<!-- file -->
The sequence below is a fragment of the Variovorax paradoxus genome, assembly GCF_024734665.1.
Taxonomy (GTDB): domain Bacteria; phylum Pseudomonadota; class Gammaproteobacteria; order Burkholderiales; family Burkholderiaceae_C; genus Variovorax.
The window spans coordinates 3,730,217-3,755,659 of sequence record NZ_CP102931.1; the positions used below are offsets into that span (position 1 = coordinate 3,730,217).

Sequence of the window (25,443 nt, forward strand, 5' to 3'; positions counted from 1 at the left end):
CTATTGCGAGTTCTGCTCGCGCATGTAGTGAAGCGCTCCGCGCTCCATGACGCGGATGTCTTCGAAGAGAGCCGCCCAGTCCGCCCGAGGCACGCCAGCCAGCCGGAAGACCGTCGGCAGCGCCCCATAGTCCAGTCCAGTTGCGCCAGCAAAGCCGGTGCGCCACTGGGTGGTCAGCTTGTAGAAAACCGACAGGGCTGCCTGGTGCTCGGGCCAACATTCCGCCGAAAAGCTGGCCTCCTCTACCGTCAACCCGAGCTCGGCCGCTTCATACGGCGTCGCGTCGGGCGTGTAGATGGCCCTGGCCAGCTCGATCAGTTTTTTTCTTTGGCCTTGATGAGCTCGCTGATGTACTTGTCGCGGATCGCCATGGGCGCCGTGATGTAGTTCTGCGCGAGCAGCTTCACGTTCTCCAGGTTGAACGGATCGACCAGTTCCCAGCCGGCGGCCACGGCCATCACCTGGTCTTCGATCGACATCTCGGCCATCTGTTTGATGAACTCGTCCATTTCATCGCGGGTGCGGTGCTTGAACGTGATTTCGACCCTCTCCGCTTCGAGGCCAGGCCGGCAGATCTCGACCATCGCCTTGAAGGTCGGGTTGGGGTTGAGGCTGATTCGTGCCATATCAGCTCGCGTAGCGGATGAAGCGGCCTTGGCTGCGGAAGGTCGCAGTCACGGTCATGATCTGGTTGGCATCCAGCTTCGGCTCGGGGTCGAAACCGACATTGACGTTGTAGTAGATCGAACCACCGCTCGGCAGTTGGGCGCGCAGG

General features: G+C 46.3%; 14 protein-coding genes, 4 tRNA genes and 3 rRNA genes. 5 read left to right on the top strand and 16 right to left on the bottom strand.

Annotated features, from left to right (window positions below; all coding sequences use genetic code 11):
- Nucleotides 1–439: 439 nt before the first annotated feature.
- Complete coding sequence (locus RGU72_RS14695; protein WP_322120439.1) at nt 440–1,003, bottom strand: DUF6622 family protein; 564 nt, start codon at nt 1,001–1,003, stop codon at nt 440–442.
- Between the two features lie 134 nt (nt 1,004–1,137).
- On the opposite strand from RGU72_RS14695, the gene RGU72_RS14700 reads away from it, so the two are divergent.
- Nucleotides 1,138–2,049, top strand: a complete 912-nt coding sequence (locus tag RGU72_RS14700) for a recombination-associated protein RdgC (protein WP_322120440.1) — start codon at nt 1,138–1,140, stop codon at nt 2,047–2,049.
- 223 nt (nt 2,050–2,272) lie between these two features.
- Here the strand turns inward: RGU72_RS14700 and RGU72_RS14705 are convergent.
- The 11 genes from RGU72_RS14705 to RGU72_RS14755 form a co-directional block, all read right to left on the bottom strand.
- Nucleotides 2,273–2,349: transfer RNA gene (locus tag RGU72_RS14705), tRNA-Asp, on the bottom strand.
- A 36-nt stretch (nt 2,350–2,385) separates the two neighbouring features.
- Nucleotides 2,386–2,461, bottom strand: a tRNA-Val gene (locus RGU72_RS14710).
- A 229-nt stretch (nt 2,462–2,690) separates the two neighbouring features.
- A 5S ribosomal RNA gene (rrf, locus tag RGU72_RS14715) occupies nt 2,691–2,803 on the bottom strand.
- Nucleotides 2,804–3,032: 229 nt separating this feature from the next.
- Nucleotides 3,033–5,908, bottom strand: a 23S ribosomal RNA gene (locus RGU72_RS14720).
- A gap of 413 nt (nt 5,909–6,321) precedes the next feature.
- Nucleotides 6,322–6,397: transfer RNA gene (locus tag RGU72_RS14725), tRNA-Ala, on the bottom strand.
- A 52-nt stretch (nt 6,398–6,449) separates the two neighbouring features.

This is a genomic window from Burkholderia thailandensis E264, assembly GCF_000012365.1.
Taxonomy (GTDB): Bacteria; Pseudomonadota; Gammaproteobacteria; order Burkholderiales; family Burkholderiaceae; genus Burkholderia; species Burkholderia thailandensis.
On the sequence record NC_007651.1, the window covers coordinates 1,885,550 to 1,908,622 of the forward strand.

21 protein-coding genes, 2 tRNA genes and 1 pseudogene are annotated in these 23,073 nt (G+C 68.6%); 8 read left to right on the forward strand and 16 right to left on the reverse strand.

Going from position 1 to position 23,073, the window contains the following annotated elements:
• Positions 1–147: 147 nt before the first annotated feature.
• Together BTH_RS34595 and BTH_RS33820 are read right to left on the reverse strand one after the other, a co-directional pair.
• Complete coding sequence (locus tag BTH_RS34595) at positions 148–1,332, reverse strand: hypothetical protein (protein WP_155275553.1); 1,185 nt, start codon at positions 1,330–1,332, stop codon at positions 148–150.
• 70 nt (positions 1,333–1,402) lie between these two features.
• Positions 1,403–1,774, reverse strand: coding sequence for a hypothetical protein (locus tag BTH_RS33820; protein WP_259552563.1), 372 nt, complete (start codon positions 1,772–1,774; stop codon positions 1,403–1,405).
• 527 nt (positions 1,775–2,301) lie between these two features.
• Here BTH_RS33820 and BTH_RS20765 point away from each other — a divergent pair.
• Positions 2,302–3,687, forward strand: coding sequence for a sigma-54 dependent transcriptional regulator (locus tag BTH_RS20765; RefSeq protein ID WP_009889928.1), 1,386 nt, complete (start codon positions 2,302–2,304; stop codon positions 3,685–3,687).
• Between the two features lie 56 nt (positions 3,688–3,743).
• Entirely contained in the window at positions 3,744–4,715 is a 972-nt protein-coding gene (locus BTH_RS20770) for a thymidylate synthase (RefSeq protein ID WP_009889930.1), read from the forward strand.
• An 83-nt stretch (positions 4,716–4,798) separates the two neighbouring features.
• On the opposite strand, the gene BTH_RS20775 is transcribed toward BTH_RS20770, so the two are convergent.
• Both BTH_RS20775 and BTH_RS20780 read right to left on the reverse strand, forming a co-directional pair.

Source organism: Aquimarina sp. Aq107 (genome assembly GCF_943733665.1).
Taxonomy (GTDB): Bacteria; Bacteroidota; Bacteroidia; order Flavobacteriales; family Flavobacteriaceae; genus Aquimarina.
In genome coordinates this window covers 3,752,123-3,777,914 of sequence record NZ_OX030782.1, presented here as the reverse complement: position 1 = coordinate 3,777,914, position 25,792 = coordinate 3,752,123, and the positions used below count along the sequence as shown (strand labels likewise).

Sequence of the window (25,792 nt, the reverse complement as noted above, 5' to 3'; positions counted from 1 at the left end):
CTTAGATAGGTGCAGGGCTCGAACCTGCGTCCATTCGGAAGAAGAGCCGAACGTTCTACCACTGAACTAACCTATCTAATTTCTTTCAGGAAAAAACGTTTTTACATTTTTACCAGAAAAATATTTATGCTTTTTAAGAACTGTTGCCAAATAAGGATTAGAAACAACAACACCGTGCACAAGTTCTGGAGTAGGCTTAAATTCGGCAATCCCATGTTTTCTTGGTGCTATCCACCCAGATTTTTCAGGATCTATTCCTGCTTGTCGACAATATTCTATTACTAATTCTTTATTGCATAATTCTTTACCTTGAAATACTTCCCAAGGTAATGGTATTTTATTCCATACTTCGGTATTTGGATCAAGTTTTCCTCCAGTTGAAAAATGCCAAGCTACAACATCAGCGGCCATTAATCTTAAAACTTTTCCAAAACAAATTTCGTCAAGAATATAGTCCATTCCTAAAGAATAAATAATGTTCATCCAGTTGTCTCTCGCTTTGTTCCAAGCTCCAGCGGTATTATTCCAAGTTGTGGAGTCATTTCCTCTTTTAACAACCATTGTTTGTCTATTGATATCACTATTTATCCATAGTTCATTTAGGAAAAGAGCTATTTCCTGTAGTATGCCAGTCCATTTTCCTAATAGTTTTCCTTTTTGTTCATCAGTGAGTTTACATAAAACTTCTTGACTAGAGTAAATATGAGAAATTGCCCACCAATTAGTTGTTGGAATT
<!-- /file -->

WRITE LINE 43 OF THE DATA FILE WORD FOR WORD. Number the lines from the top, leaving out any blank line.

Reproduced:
• Both BTH_RS20775 and BTH_RS20780 read right to left on the reverse strand, forming a co-directional pair.